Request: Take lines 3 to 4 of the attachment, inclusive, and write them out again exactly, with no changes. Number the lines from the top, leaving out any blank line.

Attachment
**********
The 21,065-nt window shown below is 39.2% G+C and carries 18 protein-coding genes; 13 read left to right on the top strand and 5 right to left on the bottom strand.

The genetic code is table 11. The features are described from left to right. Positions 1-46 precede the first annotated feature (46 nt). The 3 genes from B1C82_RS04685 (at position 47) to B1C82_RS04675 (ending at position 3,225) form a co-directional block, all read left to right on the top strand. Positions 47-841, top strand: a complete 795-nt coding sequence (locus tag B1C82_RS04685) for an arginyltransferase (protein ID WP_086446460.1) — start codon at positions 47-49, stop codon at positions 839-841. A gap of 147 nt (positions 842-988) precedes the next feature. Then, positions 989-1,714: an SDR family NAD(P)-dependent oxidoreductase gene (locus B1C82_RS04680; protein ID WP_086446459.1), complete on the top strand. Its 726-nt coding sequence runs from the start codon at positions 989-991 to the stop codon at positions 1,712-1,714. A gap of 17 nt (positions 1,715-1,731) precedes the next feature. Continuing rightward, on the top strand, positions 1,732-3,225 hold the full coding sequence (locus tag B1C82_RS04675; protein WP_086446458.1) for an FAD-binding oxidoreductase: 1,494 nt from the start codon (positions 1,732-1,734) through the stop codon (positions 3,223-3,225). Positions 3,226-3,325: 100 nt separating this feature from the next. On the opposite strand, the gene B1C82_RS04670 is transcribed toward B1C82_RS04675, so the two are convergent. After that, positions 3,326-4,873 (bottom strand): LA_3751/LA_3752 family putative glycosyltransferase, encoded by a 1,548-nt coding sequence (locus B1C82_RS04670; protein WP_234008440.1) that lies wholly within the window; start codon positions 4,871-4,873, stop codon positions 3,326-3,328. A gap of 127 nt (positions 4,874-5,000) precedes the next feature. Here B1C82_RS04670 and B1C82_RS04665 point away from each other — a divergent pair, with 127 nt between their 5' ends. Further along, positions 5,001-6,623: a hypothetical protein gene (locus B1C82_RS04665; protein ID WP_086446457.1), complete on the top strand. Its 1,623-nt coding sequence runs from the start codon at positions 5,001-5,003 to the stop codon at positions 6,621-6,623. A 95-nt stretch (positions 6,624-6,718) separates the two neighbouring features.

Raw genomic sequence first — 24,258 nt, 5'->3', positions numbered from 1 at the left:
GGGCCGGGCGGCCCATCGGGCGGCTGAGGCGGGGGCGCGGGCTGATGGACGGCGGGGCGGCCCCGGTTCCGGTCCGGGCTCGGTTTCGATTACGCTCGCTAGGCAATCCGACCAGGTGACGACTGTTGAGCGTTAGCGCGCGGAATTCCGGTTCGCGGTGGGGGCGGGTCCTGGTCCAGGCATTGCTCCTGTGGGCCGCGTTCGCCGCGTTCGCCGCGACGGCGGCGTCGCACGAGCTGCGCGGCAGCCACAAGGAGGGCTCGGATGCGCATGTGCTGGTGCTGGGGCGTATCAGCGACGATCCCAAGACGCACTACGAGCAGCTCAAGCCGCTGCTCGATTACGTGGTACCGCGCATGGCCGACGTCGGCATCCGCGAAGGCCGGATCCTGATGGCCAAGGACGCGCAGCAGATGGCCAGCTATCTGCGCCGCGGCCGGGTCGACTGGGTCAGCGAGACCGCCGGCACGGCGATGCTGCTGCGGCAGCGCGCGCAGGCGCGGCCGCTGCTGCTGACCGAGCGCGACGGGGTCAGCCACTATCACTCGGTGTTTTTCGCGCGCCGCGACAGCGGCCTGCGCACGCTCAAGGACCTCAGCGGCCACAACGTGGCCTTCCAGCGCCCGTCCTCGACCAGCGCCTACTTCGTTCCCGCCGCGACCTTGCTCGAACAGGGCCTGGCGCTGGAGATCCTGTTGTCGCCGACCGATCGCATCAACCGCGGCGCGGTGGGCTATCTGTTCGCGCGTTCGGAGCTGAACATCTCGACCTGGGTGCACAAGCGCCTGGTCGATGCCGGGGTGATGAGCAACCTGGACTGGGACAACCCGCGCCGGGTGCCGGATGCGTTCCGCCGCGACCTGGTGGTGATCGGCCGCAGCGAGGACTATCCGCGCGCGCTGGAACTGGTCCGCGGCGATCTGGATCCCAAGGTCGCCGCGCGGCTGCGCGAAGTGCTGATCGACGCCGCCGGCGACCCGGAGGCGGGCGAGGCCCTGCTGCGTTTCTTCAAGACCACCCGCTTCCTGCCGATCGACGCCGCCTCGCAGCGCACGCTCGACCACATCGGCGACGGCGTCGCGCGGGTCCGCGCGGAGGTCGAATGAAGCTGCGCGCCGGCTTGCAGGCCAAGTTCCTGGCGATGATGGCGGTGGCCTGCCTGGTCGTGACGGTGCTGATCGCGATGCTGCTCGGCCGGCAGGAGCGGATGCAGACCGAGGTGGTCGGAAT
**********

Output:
Raw genomic sequence first — 24,258 nt, 5'->3', positions numbered from 1 at the left:
GGGCCGGGCGGCCCATCGGGCGGCTGAGGCGGGGGCGCGGGCTGATGGACGGCGGGGCGGCCCCGGTTCCGGTCCGGGCTCGGTTTCGATTACGCTCGCTAGGCAATCCGACCAGGTGACGACTGTTGAGCGTTAGCGCGCGGAATTCCGGTTCGCGGTGGGGGCGGGTCCTGGTCCAGGCATTGCTCCTGTGGGCCGCGTTCGCCGCGTTCGCCGCGACGGCGGCGTCGCACGAGCTGCGCGGCAGCCACAAGGAGGGCTCGGATGCGCATGTGCTGGTGCTGGGGCGTATCAGCGACGATCCCAAGACGCACTACGAGCAGCTCAAGCCGCTGCTCGATTACGTGGTACCGCGCATGGCCGACGTCGGCATCCGCGAAGGCCGGATCCTGATGGCCAAGGACGCGCAGCAGATGGCCAGCTATCTGCGCCGCGGCCGGGTCGACTGGGTCAGCGAGACCGCCGGCACGGCGATGCTGCTGCGGCAGCGCGCGCAGGCGCGGCCGCTGCTGCTGACCGAGCGCGACGGGGTCAGCCACTATCACTCGGTGTTTTTCGCGCGCCGCGACAGCGGCCTGCGCACGCTCAAGGACCTCAGCGGCCACAACGTGGCCTTCCAGCGCCCGTCCTCGACCAGCGCCTACTTCGTTCCCGCCGCGACCTTGCTCGAACAGGGCCTGGCGCTGGAGATCCTGTTGTCGCCGACCGATCGCATCAACCGCGGCGCGGTGGGCTATCTGTTCGCGCGTTCGGAGCTGAACATCTCGACCTGGGTGCACAAGCGCCTGGTCGATGCCGGGGTGATGAGCAACCTGGACTGGGACAACCCGCGCCGGGTGCCGGATGCGTTCCGCCGCGACCTGGTGGTGATCGGCCGCAGCGAGGACTATCCGCGCGCGCTGGAACTGGTCCGCGGCGATCTGGATCCCAAGGTCGCCGCGCGGCTGCGCGAAGTGCTGATCGACGCCGCCGGCGACCCGGAGGCGGGCGAGGCCCTGCTGCGTTTCTTCAAGACCACCCGCTTCCTGCCGATCGACGCCGCCTCGCAGCGCACGCTCGACCACATCGGCGACGGCGTCGCGCGGGTCCGCGCGGAGGTCGAATGAAGCTGCGCGCCGGCTTGCAGGCCAAGTTCCTGGCGATGATGGCGGTGGCCTGCCTGGTCGTGACGGTGCTGATCGCGATGCTGCTCGGCCGGCAGGAGCGGATGCAGACCGAGGTGGTCGGAAT